Although Geek Squad maintains their corporate innocence, the child porn found on Rettenmaier’s computer should have gone unnoticed, if the Geek Snitch had done only required repair work. Motivated by a federal reward – at taxpayer expense, mind you – these bounty hunters used special software designed to sweep a hard drive looking for “suspicious content.”
Dear Readers, such activity a patent violation of the computer owner’s Fourth Amendment right against a warrantless search. For this reason alone, the Rettenmaier case was tossed out of court. No matter how despicable pedophiles are, it is illegal to break the law, even for FBI agents.
Rettenmaier’s defense attorney James D. Riddet agreed that his client’s rights had been violated, and the FBI was guilty of “dirty tricks.” He said that “agents conducted two additional searches of the computer without obtaining necessary warrants, lied to trick a federal magistrate judge into authorizing a search warrant, then tried to cover up their misdeeds by initially hiding records.”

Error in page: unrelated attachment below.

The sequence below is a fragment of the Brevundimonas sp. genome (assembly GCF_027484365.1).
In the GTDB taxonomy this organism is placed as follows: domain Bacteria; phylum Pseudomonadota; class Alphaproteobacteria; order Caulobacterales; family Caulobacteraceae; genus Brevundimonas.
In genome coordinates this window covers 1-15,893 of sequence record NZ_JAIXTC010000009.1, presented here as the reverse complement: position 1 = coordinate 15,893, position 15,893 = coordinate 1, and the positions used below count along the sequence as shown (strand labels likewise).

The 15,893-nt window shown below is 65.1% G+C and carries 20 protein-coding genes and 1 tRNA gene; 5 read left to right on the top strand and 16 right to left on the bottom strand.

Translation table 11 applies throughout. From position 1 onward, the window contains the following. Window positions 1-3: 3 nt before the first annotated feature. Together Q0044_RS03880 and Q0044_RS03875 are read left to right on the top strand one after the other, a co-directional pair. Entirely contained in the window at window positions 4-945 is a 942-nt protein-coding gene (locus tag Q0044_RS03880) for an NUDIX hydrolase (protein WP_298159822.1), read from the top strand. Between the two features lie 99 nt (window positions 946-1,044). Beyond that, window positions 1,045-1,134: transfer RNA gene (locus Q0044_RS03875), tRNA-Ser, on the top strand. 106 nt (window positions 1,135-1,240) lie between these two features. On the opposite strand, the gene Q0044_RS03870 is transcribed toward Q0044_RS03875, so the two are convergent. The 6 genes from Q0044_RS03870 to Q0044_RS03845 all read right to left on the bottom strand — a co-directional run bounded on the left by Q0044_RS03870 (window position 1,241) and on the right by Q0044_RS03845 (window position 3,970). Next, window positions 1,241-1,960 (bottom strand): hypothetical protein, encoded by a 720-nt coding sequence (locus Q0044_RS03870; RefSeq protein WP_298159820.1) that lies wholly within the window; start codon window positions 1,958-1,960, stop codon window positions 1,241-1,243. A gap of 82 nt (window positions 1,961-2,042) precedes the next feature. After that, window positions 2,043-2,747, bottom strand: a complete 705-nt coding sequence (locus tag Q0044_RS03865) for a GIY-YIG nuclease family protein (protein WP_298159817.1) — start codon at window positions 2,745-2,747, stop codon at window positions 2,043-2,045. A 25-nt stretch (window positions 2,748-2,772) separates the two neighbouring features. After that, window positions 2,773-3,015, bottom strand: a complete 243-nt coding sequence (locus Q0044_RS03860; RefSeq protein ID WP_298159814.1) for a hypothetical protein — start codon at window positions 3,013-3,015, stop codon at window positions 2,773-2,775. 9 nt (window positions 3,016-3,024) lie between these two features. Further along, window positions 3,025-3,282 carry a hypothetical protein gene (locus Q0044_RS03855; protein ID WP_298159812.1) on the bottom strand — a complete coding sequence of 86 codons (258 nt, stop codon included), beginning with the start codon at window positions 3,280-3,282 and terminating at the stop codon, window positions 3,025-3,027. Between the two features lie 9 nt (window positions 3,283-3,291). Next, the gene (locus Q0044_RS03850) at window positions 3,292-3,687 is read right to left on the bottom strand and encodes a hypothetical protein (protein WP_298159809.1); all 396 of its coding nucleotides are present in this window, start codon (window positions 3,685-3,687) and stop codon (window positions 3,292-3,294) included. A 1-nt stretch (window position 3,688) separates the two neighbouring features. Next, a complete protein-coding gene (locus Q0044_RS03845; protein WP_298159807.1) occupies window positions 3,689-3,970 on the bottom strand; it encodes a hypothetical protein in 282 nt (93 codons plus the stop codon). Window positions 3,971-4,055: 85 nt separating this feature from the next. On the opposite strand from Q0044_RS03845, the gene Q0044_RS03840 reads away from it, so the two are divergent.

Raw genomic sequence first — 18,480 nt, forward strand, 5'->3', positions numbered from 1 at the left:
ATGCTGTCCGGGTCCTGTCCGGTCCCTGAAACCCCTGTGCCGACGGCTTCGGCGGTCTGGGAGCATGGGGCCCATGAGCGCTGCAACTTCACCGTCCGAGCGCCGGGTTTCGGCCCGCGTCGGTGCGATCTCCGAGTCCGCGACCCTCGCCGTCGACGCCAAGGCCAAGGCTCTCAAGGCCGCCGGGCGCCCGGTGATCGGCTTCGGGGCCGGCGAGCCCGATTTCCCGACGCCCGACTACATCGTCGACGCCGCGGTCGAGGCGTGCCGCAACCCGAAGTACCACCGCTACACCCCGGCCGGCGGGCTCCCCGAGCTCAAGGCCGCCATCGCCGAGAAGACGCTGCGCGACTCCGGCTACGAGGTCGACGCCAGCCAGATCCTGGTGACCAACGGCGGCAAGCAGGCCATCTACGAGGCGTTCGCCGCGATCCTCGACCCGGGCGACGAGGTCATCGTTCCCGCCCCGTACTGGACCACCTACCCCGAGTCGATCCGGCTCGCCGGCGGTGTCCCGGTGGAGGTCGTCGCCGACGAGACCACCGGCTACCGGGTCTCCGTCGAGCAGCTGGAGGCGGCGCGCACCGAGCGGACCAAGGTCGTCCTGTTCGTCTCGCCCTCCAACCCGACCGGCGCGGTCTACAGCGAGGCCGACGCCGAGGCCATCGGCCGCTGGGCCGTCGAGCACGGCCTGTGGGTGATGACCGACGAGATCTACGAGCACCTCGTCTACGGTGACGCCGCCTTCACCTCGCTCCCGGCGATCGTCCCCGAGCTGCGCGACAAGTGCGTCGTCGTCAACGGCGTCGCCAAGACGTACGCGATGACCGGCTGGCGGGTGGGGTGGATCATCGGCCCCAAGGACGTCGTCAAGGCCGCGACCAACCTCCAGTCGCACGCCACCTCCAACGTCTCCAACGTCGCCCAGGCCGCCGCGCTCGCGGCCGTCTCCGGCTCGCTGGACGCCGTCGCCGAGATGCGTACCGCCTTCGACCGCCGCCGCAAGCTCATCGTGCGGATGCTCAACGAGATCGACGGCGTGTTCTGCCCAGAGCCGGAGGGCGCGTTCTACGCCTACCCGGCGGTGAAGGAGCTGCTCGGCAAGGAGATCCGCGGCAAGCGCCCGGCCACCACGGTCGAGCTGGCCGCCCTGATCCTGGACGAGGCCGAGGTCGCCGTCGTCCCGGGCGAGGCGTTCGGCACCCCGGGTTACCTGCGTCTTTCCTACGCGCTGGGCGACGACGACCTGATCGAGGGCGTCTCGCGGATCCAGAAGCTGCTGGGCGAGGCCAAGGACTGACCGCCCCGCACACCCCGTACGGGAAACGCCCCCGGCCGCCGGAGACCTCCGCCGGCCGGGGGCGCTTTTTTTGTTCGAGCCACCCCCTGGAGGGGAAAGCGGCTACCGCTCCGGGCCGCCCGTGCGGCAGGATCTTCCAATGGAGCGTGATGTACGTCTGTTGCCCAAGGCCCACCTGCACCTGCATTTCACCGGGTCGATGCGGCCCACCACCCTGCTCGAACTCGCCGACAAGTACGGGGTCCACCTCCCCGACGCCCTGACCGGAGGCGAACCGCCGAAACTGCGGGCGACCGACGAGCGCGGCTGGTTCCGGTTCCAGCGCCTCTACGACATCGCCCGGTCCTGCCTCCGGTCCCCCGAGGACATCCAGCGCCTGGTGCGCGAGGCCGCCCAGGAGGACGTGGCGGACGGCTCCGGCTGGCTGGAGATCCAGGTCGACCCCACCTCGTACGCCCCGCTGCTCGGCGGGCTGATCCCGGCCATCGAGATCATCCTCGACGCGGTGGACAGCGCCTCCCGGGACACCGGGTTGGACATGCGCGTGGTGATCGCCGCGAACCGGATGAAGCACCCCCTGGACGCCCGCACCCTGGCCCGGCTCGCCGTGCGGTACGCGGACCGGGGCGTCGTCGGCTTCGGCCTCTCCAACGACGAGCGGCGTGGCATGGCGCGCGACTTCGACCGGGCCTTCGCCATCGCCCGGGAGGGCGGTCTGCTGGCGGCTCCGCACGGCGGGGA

But remember, too, that the Geek Snitches had – and have – the capability to look at anything on your computer, including financial and identification information, political plans, and strategic business methods.